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Spain and US dock sanctioned Russian oligarch’s luxury yacht

Authorities seized a sanctioned Russian businessman’s yacht; the UK Treasury is to launch an NFT; and Colombia extended reporting deadlines for cryptoasset traders.

Napier AI
April 8, 2022

The last week was anything but plain sailing for regulators and criminals globally, as Spanish and US authorities seized a Putin-linked Russian businessman’s yacht; the UK Treasury got set to launch a non-fungible token; and Colombia’s money laundering watchdog extended the reporting deadlines of the country’s cryptoasset traders.

Find out more on these stories below.

Spanish and US police confiscate yacht of Putin-linked Russian billionaire as part of Ukraine-related sanctions drive

On the 4th of April, law enforcement agents of the Spanish Civil Guard acting on the request of the US Federal Bureau of Investigation (FBI) seized Tango, a 255-foot Motor Yacht belonging to sanctioned Russian businessman Viktor Vekselberg, at the Marina Real of Palma de Mallorca in Spain’s Balearic islands.

The US Department of Justice (DOJ) announced that the $90m (£69m) luxury mega-yacht should be forfeited for violating US laws around sanctions, money laundering, and bank fraud.

Vekselberg, a Putin-linked billionaire at the head of Moscow-based mining and technology company, Renova Group, is no stranger to action from American authorities, having been previously sanctioned along with six other Russian oligarchs by the US Office of Foreign Assets Control (OFAC) in April of 2018.

The yacht seizure is another salvo fired by US authorities, who are intent on “seizing and freezing” the assets and funds of Russia’s wealthy elites in response to the widely condemned invasion of Ukraine.

DOJ Attorney General Merrick B. Garland issued a stern warning to Russia’s oligarchs, stating that “together, with our international partners, we will do everything possible to hold accountable any individual whose criminal acts enable the Russian government to continue its unjust war."

Read more on this story at The Scotsman.

UK Royal Mint to develop an NFT as part of new cryptoasset trading regime

Britain’s Chancellor of the Exchequer, Rishi Sunak, announced on the 4th of April 2022 that the Royal Mint is set to launch a non-fungible token (NFT) as part of a broader plan to transform the UK into world-leading cryptocurrency technology hub. The plan forms part of a raft of measures intended to thrust the country to the forefront of cryptoasset technology development.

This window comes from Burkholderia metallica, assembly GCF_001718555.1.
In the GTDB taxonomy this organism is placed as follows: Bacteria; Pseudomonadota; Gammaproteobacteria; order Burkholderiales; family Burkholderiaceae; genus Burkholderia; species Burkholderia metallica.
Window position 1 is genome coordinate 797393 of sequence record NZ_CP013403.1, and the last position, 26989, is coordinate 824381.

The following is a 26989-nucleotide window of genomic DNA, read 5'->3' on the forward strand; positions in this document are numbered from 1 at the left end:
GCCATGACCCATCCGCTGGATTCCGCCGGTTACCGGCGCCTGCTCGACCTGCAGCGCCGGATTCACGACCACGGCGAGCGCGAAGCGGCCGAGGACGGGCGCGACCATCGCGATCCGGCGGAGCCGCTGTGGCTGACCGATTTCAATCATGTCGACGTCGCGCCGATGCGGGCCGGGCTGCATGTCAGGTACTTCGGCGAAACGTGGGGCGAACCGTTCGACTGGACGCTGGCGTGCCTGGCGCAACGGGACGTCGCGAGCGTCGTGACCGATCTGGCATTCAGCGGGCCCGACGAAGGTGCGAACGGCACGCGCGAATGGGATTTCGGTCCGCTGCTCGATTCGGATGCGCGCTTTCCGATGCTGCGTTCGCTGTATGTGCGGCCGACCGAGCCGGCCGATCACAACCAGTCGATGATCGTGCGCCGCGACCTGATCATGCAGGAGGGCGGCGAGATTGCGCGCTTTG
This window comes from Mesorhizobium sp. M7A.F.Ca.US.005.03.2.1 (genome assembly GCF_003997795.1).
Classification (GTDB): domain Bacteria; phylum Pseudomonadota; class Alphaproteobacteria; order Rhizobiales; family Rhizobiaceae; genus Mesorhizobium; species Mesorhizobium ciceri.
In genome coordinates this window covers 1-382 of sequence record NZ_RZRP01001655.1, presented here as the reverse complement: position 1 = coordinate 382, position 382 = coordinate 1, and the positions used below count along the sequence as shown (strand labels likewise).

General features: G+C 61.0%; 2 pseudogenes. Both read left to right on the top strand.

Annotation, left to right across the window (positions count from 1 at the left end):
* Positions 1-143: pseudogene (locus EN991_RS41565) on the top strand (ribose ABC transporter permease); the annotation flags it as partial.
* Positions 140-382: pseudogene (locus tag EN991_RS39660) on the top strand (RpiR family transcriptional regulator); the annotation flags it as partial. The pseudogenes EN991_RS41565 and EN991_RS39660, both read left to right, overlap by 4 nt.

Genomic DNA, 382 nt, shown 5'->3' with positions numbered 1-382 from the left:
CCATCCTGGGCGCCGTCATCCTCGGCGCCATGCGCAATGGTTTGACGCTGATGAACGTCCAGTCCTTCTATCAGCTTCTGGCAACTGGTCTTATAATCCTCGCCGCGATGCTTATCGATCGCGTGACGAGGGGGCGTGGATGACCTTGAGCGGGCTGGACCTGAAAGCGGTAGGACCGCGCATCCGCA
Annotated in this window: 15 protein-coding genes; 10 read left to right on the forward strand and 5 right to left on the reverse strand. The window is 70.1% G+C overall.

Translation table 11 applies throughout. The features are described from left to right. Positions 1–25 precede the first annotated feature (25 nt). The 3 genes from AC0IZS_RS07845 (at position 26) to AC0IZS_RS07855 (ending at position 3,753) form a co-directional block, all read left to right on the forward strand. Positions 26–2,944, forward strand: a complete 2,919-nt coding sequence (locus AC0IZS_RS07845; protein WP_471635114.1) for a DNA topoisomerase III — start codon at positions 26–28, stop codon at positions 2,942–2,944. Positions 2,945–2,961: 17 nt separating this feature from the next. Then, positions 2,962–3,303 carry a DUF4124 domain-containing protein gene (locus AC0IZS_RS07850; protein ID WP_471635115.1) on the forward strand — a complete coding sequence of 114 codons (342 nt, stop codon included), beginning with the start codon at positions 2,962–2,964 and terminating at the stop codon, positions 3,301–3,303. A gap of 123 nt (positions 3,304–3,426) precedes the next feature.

As well as the Royal Mint’s NFT, the proposals include:

• Establishing a “financial market infrastructure sandbox” to encourage and enable creativity and innovation.

• Starting a “cryptoasset engagement group” to liaise between role-players in the sector.

• Assessing and improving the UK’s tax regime in a way that encourages and enhances the cryptocurrency industry.

• Introducing regulated stablecoins as recognised methods of payment.

Commenting on the planned measures, Chancellor Sunak noted that the Treasury wants to “see the businesses of tomorrow – and the jobs they create - here in the UK, and by regulating effectively we can give them the confidence they need to think and invest long-term.”

Read more on this story at Sky News.

Colombian AML regulators extend digital currency transaction reporting deadlines

Colombia’s money laundering detection and enforcement agency, the Information and Financial Analysis Unit (UIAF), extended the deadline for cryptoasset exchanges and traders to comply with digital transaction reporting requirements by two months.

Affected role-players in the sector now have until the 1st of June 2022 to report certain kinds of cryptocurrency transactions as part of the UIAF’s drive to combat the illicit financial flows enabled by cryptoasset trading.

The deadline extension gives industry participants in Colombia’s burgeoning cryptocurrency sector more time to achieve compliance with the UIAF’s resolution 314. Issued in December 2021, the resolution requires that all single cryptocurrency transactions of over $150 (£114.90), or transactions with several digital tokens collectively worth over $450 (£344.70), be reported to the UIAF. The resolution also requires cryptoasset exchanges to report suspicious transactions.

Colombia’s anti-money laundering (AML) regime has enjoyed considerable progress in 2022. In February, the Financial Action Task Force’s (FATF) latest mutual evaluation report noted that the country has been favourably re-rated from partially to fully compliant on several FATF standard indicators.

Read more at CFX Magazine.

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Photo by Tanja Cotoaga on Unsplash

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